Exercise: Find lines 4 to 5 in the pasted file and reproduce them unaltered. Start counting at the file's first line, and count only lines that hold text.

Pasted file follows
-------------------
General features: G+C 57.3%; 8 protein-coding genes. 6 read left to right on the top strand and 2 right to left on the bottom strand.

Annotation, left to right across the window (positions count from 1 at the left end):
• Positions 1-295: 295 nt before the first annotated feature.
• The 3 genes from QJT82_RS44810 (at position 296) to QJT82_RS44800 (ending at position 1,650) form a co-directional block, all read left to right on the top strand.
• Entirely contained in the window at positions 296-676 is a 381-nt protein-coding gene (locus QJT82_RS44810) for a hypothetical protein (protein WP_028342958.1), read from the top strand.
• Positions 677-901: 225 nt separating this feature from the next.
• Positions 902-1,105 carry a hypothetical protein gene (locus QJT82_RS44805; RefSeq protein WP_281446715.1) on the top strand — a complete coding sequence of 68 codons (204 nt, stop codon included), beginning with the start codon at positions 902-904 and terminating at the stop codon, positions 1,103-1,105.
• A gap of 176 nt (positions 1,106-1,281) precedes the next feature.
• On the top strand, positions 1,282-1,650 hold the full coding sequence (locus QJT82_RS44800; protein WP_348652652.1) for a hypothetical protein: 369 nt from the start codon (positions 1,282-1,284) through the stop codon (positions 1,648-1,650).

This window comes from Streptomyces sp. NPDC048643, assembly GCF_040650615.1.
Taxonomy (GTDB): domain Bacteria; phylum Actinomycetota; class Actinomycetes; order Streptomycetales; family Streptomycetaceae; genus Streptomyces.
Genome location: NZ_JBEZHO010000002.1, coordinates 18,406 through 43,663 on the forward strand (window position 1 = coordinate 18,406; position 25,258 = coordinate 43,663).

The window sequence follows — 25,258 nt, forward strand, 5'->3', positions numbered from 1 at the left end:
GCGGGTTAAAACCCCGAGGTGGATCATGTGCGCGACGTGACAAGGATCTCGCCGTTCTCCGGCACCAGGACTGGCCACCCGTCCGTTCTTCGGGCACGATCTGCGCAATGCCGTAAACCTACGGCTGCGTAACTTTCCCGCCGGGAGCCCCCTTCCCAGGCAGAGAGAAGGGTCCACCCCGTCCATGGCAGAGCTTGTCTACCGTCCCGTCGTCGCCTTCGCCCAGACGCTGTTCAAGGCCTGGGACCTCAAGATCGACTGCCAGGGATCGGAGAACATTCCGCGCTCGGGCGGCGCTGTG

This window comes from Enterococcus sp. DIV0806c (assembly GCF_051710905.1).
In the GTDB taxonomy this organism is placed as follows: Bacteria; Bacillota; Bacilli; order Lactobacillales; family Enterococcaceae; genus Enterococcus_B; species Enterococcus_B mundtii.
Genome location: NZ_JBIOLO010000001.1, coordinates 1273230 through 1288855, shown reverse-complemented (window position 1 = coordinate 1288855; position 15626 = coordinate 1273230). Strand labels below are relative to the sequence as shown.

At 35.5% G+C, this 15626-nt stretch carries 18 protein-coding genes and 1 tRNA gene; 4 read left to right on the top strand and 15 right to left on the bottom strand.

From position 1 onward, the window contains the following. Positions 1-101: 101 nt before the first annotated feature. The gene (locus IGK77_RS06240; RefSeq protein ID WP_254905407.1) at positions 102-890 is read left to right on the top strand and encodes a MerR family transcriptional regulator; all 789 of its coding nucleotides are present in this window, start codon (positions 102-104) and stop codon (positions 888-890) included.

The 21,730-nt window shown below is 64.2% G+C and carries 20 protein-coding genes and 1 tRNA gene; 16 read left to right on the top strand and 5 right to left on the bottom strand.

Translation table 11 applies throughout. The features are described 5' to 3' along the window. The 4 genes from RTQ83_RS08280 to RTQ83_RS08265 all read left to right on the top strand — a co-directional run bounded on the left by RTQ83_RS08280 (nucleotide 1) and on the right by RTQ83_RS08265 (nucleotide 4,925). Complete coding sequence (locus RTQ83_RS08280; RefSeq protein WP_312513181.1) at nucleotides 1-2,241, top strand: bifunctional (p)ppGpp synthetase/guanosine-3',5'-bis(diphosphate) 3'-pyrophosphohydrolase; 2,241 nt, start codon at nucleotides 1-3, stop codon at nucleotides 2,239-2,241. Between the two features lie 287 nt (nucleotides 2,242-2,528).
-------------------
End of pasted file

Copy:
• The 3 genes from QJT82_RS44810 (at position 296) to QJT82_RS44800 (ending at position 1,650) form a co-directional block, all read left to right on the top strand.
• Entirely contained in the window at positions 296-676 is a 381-nt protein-coding gene (locus QJT82_RS44810) for a hypothetical protein (protein WP_028342958.1), read from the top strand.